In this activity, students examine climate variability in the North Atlantic associated with the North Atlantic Oscillation (NOA) in a case study format.

In this activity, students work in groups, plotting carbon dioxide concentrations over time on overheads and estimating the rate of change over five years. Stacked together, the overheads for the whole class show an increase on carbon dioxide over five years and annual variation driven by photosynthesis. This exercise enables students to practice basic quantitative skills and understand how important sampling intervals can be when studying changes over time. A goal is to see how small sample size may give incomplete picture of data.

In this activity, students examine the effects of hurricanes on sea surface temperature using NASA data. They examine authentic sea surface temperature data to explore how hurricanes extract heat energy from the ocean surface.

This 3-activity sequence addresses the question: "To what extent should coastal communities build or rebuild?" The activity uses social science and geoscience data to prepare an evidence-based response to the question, in targeted US coastal communities.

This set of animations and interactive simulations from the Byrd Polar Research Center at Ohio State University helps students develop an understanding of models used to understand the Earth system. Students consider the types of data that need to be included in a climate model, looking at inputs, outputs, and variables. The animations show how data is calculated for grid cells and assembled into a comprehensive model.

This is a collection of five short videos that show how climate change is affecting fishing, native populations and access for the oil and gas industry in the Arctic. The videos include personal reflections by writers Andrew C. Revkin and Simon Romero, scientists, and residents about their experience of the impacts of the climate change in the Arctic.

This activity involves plotting and comparing monthly data on atmospheric C02 concentrations over two years, as recorded in Mauna Loa and the South Pole, and postulating reasons for differences in their seasonal patterns. Longer-term data is then examined for both sites to see if seasonal variations from one site to the other carry over into longer term trends.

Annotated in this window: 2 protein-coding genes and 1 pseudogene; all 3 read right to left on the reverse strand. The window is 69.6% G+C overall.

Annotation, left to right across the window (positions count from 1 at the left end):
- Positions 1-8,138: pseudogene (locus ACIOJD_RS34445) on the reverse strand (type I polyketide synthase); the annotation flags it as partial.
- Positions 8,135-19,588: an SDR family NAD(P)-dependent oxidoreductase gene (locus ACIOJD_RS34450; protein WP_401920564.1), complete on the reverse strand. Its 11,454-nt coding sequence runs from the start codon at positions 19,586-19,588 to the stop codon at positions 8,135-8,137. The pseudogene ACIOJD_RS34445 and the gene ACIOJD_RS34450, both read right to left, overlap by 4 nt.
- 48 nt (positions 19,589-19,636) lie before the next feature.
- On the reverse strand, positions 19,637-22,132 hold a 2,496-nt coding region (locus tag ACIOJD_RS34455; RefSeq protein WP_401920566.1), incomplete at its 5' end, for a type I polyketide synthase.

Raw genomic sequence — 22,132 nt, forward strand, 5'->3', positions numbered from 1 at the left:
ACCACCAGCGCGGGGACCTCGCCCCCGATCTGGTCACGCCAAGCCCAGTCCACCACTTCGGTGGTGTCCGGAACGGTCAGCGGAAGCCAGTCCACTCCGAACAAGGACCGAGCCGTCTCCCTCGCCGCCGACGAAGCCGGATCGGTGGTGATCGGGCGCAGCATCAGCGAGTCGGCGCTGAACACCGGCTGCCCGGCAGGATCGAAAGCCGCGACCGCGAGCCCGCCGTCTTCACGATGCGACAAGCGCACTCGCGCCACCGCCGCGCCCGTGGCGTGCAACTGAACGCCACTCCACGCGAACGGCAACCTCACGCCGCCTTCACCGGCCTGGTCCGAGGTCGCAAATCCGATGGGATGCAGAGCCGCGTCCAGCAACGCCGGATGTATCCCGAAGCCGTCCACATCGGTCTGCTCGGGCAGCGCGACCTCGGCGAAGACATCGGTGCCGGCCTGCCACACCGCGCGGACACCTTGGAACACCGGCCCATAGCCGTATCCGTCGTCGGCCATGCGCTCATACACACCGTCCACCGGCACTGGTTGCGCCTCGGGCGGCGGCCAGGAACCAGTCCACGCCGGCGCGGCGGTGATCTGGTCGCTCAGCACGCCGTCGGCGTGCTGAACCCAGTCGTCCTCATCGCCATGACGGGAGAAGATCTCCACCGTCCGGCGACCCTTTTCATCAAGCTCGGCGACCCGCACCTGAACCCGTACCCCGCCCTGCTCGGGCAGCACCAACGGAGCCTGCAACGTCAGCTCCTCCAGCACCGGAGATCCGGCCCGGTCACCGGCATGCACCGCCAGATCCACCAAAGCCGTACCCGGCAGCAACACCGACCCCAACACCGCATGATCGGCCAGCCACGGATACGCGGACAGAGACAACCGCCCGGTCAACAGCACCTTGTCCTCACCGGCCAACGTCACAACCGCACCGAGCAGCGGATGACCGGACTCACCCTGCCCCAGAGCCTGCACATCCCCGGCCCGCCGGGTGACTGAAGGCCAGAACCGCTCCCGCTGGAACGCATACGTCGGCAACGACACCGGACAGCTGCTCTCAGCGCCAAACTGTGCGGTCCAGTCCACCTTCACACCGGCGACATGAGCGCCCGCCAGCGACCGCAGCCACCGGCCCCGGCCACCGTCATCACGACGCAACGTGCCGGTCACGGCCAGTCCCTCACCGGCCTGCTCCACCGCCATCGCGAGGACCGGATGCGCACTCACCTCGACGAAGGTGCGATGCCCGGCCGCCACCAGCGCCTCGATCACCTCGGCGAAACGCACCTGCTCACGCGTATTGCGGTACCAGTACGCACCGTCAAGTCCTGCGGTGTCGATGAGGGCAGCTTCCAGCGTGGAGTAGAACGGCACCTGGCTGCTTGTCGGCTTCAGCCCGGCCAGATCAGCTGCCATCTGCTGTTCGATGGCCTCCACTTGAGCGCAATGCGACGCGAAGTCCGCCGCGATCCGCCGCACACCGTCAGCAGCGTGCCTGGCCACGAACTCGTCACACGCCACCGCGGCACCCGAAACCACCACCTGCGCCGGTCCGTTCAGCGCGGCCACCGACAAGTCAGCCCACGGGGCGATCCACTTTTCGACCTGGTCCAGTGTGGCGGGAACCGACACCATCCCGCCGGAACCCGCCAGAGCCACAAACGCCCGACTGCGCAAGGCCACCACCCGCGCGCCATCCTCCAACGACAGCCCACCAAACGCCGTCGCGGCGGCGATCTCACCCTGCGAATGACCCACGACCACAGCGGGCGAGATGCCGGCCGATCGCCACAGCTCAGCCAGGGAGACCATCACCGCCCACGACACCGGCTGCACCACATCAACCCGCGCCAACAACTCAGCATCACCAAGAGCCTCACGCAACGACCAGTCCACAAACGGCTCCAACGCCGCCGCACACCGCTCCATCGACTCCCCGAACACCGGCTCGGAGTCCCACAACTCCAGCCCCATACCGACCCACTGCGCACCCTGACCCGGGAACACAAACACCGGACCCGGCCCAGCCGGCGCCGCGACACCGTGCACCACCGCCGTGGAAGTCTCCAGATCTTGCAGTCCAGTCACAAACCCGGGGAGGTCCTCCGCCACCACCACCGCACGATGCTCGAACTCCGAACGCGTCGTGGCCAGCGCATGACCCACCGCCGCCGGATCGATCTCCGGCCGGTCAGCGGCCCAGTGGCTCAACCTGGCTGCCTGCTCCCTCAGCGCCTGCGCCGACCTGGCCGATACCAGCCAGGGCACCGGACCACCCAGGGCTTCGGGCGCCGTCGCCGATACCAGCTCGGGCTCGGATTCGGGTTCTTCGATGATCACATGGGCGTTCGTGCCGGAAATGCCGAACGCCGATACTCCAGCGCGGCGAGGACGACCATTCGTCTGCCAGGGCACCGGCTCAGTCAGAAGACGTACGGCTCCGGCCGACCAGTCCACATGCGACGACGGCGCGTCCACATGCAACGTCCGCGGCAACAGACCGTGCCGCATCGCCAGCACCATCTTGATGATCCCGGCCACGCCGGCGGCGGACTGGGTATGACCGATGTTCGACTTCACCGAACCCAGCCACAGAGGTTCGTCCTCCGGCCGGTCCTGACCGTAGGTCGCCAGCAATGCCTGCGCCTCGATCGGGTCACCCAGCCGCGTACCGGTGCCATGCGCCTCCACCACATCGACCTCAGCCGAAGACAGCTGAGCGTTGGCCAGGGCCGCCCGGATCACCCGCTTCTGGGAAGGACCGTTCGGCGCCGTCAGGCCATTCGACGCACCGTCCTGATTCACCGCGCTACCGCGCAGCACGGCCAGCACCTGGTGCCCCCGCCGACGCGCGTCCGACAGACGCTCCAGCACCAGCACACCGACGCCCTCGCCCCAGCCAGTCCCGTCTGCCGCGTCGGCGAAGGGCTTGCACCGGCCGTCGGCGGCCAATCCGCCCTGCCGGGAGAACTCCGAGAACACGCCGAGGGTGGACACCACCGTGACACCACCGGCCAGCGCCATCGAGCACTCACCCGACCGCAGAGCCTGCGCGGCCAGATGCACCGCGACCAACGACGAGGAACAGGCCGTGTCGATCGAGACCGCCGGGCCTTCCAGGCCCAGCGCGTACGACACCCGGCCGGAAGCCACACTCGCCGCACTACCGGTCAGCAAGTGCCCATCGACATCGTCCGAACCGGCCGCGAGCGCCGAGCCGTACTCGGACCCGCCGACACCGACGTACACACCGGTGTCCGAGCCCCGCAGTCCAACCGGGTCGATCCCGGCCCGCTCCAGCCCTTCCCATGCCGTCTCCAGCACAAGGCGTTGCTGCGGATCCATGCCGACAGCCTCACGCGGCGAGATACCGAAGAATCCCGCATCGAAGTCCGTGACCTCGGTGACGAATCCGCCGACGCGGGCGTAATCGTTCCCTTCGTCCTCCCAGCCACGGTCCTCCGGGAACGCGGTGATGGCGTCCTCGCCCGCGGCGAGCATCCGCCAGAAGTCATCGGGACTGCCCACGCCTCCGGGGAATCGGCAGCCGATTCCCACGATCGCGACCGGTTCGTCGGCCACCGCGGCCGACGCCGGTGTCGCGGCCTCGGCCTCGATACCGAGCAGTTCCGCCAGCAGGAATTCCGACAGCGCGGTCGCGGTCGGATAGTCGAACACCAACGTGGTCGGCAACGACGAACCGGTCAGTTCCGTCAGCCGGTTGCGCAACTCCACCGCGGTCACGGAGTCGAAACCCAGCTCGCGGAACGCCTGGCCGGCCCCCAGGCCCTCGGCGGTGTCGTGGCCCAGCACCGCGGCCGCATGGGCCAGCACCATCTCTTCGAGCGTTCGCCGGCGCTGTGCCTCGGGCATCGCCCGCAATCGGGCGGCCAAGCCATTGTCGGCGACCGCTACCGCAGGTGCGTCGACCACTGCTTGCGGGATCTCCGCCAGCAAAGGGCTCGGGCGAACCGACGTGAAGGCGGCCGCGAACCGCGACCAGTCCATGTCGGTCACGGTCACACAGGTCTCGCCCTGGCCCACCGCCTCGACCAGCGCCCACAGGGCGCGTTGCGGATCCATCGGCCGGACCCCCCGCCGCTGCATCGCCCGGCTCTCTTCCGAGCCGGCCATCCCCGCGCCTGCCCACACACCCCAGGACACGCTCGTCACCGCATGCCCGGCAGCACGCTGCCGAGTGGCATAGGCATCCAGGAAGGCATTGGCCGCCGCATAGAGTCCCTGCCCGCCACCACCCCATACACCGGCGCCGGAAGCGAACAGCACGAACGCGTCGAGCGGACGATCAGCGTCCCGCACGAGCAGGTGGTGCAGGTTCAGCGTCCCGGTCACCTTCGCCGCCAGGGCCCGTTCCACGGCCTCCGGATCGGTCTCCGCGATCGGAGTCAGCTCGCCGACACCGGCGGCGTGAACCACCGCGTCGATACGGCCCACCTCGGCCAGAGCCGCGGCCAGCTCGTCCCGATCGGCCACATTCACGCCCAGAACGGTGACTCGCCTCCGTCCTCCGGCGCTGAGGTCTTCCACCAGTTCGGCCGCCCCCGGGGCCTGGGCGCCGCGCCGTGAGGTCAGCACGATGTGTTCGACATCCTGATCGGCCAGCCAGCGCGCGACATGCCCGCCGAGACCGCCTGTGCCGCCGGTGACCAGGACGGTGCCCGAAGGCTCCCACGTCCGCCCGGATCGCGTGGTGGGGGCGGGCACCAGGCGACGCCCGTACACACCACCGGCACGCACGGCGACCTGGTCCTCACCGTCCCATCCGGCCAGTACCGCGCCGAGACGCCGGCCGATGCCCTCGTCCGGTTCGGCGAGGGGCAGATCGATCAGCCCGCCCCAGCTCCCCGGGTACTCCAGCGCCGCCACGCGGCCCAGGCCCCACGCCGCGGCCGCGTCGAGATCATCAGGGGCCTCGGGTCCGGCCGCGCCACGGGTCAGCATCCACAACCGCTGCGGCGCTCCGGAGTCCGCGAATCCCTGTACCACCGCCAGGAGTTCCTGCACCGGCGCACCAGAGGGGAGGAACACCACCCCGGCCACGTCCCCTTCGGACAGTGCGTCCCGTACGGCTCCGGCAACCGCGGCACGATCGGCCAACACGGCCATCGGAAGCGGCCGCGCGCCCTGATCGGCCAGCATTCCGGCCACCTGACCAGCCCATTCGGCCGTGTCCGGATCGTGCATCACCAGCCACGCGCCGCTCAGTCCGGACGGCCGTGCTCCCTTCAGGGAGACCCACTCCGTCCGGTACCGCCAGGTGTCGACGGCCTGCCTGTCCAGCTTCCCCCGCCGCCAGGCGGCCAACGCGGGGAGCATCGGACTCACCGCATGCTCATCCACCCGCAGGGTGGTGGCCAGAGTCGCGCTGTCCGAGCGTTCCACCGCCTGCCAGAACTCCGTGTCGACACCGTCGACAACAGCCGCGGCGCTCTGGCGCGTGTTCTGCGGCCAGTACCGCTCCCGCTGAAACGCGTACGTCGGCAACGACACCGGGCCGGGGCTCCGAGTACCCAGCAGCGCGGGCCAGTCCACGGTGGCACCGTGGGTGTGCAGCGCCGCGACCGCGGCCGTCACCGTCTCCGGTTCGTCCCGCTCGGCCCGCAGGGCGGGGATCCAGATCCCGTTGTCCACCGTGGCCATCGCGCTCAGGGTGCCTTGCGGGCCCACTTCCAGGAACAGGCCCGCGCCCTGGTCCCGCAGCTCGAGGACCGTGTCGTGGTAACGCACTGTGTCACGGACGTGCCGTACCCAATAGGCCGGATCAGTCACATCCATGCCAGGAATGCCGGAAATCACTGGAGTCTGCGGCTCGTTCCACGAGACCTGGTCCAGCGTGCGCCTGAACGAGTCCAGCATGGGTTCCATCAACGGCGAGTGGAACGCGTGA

In this video segment, two students discuss the greenhouse effect and visit with research scientists at Biosphere 2 in Arizona, who research the effects of global climate change on organisms in a controlled facility. Their current research (as of 2002) focuses on the response to increased quantities of CO2 in a number of different model ecosystems.

In this video, students learn that scientific evidence strongly suggests that different regions on Earth do not respond equally to increased temperatures. Ice-covered regions appear to be particularly sensitive to even small changes in global temperature. This video segment adapted from NASA's Goddard Space Flight Center details how global warming may already be responsible for a significant reduction in glacial ice, which may in turn have significant consequences for the planet.

In this 6-part activity, students learn about climate change during the Cenozoic and the abrupt changes at the Cretaceous/Paleogene boundary (65.5 million years ago), the Eocene/Oligocene boundary (33.9 million years ago), and the Paleocene/Eocene boundary (55.8 million years ago).